Wiegand Ready to Run for Children With Cancer Again

Roy Wiegand running on Glenoaks Blvd. in Glendale in 2016. (Photo courtesy Roy Wiegand)

Roy Wiegand isn’t getting any younger.

But at 53 the Burbank resident has plans to do more than ever before.

Wednesday at noon Wiegand will depart from Market Place Park and go running off on a journey around the Santa Clarita Valley for 30 consecutive hours hoping to raise money for the Michael Hoefflin Foundation, which supports families of children with cancer.

He plans to end Thursday at 6 p.m. outside the food court at the Westfield Valencia Town Center.

This is Wiegand’s fourth run that began in memory of Christopher Wilke, a 12-year-old Burbank resident who died of a rare form of cancer in 2014.

“This year I’m kind of excited. It is going to be more about the time. This is 30 hours,” Wiegand said. “I’ve done 24 hours the past couple of years. I feel like I’m going to be able to run a little more than 100 miles this time. I’m excited about that. It is kind of a personal challenge, but of course it is a much bigger cause.”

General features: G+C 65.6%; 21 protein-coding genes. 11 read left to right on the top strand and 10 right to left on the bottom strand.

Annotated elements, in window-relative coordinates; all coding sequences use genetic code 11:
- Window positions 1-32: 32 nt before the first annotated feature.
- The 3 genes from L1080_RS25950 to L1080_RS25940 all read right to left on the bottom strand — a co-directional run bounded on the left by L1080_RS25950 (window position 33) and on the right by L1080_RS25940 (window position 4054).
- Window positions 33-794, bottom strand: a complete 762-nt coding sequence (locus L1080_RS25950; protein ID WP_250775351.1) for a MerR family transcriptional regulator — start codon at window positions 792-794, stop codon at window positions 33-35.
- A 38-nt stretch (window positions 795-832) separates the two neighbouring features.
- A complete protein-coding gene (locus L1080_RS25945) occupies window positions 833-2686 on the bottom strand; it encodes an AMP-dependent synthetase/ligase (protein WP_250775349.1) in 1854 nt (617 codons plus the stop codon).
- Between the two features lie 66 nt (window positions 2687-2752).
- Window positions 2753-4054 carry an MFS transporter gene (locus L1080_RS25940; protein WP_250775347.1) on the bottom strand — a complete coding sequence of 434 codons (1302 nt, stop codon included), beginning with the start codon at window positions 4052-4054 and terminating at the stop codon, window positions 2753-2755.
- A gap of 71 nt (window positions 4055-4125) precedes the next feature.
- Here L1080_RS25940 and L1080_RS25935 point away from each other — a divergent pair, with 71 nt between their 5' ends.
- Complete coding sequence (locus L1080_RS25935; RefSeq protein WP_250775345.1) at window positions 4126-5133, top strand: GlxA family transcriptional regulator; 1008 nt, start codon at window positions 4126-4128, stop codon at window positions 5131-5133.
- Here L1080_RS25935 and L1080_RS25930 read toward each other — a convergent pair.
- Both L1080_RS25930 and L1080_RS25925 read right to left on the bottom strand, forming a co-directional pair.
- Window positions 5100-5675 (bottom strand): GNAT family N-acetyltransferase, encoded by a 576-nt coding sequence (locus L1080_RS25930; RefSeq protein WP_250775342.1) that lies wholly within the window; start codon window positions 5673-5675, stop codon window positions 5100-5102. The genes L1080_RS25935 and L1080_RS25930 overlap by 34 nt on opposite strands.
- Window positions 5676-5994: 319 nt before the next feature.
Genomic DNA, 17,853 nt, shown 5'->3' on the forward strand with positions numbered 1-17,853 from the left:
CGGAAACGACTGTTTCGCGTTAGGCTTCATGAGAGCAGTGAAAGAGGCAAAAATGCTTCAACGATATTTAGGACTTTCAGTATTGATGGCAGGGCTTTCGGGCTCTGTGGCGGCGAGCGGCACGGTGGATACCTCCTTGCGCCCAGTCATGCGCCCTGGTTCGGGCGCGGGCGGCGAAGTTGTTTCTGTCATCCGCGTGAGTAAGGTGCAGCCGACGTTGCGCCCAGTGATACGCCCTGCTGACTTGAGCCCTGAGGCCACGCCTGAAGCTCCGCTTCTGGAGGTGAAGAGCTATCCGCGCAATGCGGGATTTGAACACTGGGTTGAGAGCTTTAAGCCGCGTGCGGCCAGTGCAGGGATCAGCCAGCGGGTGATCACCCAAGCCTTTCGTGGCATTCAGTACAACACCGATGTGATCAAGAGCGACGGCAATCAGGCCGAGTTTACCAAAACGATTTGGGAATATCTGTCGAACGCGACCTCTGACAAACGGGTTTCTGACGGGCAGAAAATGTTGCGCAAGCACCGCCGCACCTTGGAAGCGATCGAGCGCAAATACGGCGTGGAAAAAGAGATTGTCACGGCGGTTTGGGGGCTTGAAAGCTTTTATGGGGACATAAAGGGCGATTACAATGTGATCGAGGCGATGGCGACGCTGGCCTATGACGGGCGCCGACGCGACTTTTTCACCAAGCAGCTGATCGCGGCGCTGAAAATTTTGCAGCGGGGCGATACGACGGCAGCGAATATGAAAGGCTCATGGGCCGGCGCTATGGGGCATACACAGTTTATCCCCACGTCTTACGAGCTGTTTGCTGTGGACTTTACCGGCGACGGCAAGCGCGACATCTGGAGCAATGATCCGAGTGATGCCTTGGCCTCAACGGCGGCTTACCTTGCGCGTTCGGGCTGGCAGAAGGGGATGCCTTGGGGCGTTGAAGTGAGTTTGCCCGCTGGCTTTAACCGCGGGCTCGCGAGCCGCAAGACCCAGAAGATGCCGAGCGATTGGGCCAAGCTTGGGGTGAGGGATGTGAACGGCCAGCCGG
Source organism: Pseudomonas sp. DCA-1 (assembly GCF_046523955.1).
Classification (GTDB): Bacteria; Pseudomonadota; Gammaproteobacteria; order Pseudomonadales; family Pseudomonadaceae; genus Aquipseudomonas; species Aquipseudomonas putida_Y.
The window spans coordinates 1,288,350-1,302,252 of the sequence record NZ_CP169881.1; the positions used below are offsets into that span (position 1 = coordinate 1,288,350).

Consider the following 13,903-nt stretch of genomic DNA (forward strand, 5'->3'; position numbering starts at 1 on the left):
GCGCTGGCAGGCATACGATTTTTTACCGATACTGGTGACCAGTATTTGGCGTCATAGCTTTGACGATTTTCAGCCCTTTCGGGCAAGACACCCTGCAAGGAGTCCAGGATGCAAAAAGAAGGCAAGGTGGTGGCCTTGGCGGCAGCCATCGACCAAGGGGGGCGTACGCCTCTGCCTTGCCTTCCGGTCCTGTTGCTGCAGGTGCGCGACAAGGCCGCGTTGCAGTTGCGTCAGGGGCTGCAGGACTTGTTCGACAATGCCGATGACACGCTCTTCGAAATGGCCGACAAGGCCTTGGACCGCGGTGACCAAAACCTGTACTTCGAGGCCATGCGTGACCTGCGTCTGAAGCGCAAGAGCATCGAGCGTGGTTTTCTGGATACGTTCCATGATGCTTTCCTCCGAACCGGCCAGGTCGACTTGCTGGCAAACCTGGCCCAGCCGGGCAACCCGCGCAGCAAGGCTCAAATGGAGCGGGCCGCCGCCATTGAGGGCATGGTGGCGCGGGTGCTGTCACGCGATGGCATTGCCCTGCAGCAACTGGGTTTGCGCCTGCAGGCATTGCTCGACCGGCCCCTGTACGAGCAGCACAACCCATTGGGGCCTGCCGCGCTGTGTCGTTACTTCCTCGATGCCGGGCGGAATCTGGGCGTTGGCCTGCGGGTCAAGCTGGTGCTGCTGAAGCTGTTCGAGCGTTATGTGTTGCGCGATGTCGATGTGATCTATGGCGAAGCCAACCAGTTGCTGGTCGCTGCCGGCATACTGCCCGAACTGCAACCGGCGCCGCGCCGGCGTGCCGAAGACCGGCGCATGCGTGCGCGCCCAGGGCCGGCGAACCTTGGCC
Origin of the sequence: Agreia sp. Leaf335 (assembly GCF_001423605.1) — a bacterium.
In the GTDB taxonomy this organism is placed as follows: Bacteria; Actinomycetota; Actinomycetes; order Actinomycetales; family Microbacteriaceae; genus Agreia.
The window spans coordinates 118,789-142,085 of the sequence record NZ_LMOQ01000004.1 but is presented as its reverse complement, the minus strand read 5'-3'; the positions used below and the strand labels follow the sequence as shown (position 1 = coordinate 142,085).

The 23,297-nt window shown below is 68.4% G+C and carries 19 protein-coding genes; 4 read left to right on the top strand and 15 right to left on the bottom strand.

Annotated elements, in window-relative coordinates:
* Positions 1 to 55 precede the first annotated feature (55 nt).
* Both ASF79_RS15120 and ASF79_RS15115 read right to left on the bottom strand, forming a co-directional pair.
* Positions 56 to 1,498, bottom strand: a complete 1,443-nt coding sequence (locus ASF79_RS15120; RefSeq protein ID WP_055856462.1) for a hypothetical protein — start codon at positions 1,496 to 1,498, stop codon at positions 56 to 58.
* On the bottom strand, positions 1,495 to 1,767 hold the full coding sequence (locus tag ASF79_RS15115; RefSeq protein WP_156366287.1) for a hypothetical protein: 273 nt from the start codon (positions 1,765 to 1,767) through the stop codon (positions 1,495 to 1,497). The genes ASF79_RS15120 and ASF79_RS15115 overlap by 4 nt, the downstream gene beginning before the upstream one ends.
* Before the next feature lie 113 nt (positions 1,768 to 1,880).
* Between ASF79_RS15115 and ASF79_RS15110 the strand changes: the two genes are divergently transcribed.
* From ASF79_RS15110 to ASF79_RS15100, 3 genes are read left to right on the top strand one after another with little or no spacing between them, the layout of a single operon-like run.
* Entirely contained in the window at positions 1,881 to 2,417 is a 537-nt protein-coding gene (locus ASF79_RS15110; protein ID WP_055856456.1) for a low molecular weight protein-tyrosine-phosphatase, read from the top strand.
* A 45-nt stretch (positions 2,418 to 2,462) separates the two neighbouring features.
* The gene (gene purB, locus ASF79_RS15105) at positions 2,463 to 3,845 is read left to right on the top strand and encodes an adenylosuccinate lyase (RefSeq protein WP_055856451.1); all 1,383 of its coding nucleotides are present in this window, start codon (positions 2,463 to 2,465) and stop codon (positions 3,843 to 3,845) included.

Roy Wiegand on one of his past runs for Christopher Wilke. (Photo courtesy Steve Starleaf and Roy Wiegand).

Wiegand said he only began running in his early 40s and started doing the ultra-distance running after hearing of Wilke’s story.

“When Christopher’s battle came to light here in Burbank, it was such a personal thing. Christopher and my son were in a Boy Scout Troop together,” Wiegand said. “His story and the family’s strength and how they’ve caught on to want to help people that are in that battle that they went through is very moving and inspires me to help in some way.”


In his first run for Christopher, Wiegand traveled 86 miles.

“The first one we did was kind of special. We started at Angel Stadium. It was 2 in the morning,” Wiegand recalled. “Christopher was an avid Little Leaguer. His favorite team was the Angels. We started the run there. We got a ball signed by Mike Trout. That was his favorite player. The family didn’t know about the ball. We met Christopher’s mom and dad and brother in Santa Clarita late that afternoon. I gave them the ball. I came right through Burbank.”